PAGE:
Atlanta Falcons: Monkey Wrench in New Stadium Works?
The people want their voices to be heard when it comes to the Atlanta Falcons’ new stadium, and Common Cause Georgia intends to make it so.
But how successful will they be?
According to Executive Director of Common Cause Georgia William Perry, very. According to Atlanta’s mayor Kasim Reed, not at all.
The truth lies somewhere in between.
Originally, the Common Cause group was in favor of a new stadium. However, once the organization was met with resistance when asking for more transparency in the negotiations between the Falcons and the Georgia World Congress Center Authority, they changed their position and went public with that decision. Common Cause found an obscure city ordinance that would, in a sense, allow Atlanta voters to decide the fate of the new stadium.
Common Cause claims that if they are able to get 40,000 signatures on their petition, their movement to repeal the council approval of the city money going to the new stadium will go to public vote in November. Atlanta voters would then decide on whether they approve or disapprove the original measure. However, City Attorney Cathy Hampton has now cut off the Cause at the pass with a brief and to-the-point statement charging that state law prohibits cities from initiating any public referendum such as this one. Interesting, indeed…considering Perry’s claim that the city’s legal staff worked with him on the measure for over a week.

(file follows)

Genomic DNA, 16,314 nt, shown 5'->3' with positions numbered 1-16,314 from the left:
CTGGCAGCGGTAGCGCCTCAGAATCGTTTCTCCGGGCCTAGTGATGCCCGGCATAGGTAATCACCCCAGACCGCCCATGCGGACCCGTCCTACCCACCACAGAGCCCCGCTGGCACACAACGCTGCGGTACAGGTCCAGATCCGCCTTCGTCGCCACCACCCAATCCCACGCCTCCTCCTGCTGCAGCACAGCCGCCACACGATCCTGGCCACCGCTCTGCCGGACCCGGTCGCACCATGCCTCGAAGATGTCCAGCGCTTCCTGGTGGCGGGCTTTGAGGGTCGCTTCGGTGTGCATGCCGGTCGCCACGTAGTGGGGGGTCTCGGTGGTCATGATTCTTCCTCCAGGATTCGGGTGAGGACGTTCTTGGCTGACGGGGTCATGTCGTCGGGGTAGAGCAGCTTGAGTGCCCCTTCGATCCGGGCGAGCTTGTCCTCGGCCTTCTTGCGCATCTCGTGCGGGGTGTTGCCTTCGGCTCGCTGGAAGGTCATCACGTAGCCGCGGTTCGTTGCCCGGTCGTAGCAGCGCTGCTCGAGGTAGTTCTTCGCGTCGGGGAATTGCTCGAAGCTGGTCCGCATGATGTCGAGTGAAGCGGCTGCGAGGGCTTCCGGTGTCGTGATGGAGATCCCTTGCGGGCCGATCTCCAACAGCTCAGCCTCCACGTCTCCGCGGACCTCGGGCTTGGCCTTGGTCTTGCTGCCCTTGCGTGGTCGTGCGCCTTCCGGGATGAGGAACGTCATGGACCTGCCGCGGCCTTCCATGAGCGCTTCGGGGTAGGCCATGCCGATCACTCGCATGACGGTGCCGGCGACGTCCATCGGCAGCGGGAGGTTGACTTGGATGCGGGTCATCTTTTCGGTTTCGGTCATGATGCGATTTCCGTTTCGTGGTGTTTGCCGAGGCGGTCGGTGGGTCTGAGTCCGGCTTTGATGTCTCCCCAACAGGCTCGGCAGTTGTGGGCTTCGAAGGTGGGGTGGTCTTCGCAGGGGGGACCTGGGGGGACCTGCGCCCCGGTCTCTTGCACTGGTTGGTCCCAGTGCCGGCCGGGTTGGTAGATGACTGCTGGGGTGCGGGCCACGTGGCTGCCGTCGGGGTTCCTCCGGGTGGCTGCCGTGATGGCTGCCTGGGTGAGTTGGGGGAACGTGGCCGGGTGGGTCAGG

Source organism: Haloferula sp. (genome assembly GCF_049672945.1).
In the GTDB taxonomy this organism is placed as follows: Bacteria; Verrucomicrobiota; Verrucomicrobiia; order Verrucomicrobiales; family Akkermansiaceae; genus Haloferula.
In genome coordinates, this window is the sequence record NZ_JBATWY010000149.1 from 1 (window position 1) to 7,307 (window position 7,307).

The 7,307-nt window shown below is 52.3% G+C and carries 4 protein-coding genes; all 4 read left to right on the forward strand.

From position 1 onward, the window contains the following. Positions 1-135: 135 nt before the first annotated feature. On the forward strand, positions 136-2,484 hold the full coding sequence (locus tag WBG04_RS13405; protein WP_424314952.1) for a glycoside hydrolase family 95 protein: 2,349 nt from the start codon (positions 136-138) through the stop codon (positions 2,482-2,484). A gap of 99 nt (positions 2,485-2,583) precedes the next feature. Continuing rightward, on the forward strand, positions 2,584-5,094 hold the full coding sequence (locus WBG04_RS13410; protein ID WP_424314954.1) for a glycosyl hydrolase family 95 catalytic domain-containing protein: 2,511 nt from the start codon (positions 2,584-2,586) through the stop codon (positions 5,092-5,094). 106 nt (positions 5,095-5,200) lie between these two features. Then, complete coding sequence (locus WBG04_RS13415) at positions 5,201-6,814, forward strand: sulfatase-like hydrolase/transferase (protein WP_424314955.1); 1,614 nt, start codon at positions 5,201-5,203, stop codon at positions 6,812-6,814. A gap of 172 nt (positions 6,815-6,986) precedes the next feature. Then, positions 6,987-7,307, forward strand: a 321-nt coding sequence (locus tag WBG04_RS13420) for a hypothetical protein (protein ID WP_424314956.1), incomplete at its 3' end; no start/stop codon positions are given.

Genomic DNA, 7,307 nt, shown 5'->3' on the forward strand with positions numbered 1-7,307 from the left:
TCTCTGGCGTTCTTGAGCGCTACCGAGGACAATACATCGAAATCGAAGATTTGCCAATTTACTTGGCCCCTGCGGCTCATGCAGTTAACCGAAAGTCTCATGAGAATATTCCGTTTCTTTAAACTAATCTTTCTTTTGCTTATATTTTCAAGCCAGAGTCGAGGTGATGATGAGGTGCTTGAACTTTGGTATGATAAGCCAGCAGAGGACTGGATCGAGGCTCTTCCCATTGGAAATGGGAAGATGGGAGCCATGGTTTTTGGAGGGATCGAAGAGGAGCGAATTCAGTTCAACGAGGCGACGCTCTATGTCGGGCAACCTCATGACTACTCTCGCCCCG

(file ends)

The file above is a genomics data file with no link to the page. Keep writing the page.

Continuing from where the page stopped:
The immediate question that comes to mind is if this city ordinance violates state law, how did it come into being to begin with? Are the powers-that-be so unaware of the laws of their state land?
Also, is the timing of Hampton’s statement purely coincidental? Only maybe.
Suppose the legal red tape is made non-binding, Common Cause gets their 40,000 signatures and the Atlanta city voters are allowed to make this decision. What then?
In a word, nothing. Just because the public is allowed to vote on the funding doesn’t mean that the city has to abide by it, but the public will have had the opportunity to have their voice heard.
But will that be enough?